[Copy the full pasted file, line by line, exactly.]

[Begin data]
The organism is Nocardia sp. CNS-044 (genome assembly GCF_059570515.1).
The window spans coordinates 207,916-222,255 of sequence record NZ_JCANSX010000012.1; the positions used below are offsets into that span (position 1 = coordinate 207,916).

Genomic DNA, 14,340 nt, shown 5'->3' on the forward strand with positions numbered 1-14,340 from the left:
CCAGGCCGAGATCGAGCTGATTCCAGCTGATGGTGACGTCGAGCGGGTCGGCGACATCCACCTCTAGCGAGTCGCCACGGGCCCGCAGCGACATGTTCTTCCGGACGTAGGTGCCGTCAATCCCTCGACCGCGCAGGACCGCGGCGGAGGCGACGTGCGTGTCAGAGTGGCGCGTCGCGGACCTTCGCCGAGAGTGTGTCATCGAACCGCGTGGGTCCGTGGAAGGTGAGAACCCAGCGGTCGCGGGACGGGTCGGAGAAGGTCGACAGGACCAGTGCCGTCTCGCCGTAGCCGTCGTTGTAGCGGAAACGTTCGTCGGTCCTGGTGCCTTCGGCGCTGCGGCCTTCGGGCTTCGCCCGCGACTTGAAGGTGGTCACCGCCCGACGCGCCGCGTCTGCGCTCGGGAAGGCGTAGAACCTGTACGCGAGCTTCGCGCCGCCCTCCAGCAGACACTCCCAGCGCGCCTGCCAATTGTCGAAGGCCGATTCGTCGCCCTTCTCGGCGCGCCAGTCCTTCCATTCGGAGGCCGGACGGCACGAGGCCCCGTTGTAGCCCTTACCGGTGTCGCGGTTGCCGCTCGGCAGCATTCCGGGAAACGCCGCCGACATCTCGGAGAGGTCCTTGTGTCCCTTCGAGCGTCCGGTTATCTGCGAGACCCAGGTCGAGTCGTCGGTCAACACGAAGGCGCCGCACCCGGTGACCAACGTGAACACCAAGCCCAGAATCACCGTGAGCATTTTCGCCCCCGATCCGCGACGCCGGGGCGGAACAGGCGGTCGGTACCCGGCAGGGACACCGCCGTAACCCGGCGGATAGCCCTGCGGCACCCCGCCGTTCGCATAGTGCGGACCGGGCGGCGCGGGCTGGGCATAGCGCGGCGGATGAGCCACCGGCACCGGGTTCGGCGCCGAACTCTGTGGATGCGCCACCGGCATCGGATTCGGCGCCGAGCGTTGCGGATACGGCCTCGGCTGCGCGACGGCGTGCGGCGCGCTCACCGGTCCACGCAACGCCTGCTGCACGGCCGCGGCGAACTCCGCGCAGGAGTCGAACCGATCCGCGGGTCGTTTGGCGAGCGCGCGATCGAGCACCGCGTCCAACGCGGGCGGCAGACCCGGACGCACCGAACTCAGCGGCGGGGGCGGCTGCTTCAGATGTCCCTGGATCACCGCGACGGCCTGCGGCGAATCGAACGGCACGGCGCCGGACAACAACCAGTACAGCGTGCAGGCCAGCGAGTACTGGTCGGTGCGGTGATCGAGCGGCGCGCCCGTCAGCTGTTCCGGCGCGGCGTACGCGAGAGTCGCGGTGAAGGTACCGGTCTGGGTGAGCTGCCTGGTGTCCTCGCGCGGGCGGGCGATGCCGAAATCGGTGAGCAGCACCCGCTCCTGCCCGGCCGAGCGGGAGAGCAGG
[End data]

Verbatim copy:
The organism is Nocardia sp. CNS-044 (genome assembly GCF_059570515.1).
The window spans coordinates 207,916-222,255 of sequence record NZ_JCANSX010000012.1; the positions used below are offsets into that span (position 1 = coordinate 207,916).

Genomic DNA, 14,340 nt, shown 5'->3' on the forward strand with positions numbered 1-14,340 from the left:
CCAGGCCGAGATCGAGCTGATTCCAGCTGATGGTGACGTCGAGCGGGTCGGCGACATCCACCTCTAGCGAGTCGCCACGGGCCCGCAGCGACATGTTCTTCCGGACGTAGGTGCCGTCAATCCCTCGACCGCGCAGGACCGCGGCGGAGGCGACGTGCGTGTCAGAGTGGCGCGTCGCGGACCTTCGCCGAGAGTGTGTCATCGAACCGCGTGGGTCCGTGGAAGGTGAGAACCCAGCGGTCGCGGGACGGGTCGGAGAAGGTCGACAGGACCAGTGCCGTCTCGCCGTAGCCGTCGTTGTAGCGGAAACGTTCGTCGGTCCTGGTGCCTTCGGCGCTGCGGCCTTCGGGCTTCGCCCGCGACTTGAAGGTGGTCACCGCCCGACGCGCCGCGTCTGCGCTCGGGAAGGCGTAGAACCTGTACGCGAGCTTCGCGCCGCCCTCCAGCAGACACTCCCAGCGCGCCTGCCAATTGTCGAAGGCCGATTCGTCGCCCTTCTCGGCGCGCCAGTCCTTCCATTCGGAGGCCGGACGGCACGAGGCCCCGTTGTAGCCCTTACCGGTGTCGCGGTTGCCGCTCGGCAGCATTCCGGGAAACGCCGCCGACATCTCGGAGAGGTCCTTGTGTCCCTTCGAGCGTCCGGTTATCTGCGAGACCCAGGTCGAGTCGTCGGTCAACACGAAGGCGCCGCACCCGGTGACCAACGTGAACACCAAGCCCAGAATCACCGTGAGCATTTTCGCCCCCGATCCGCGACGCCGGGGCGGAACAGGCGGTCGGTACCCGGCAGGGACACCGCCGTAACCCGGCGGATAGCCCTGCGGCACCCCGCCGTTCGCATAGTGCGGACCGGGCGGCGCGGGCTGGGCATAGCGCGGCGGATGAGCCACCGGCACCGGGTTCGGCGCCGAACTCTGTGGATGCGCCACCGGCATCGGATTCGGCGCCGAGCGTTGCGGATACGGCCTCGGCTGCGCGACGGCGTGCGGCGCGCTCACCGGTCCACGCAACGCCTGCTGCACGGCCGCGGCGAACTCCGCGCAGGAGTCGAACCGATCCGCGGGTCGTTTGGCGAGCGCGCGATCGAGCACCGCGTCCAACGCGGGCGGCAGACCCGGACGCACCGAACTCAGCGGCGGGGGCGGCTGCTTCAGATGTCCCTGGATCACCGCGACGGCCTGCGGCGAATCGAACGGCACGGCGCCGGACAACAACCAGTACAGCGTGCAGGCCAGCGAGTACTGGTCGGTGCGGTGATCGAGCGGCGCGCCCGTCAGCTGTTCCGGCGCGGCGTACGCGAGAGTCGCGGTGAAGGTACCGGTCTGGGTGAGCTGCCTGGTGTCCTCGCGCGGGCGGGCGATGCCGAAATCGGTGAGCAGCACCCGCTCCTGCCCGGCCGAGCGGGAGAGCAGG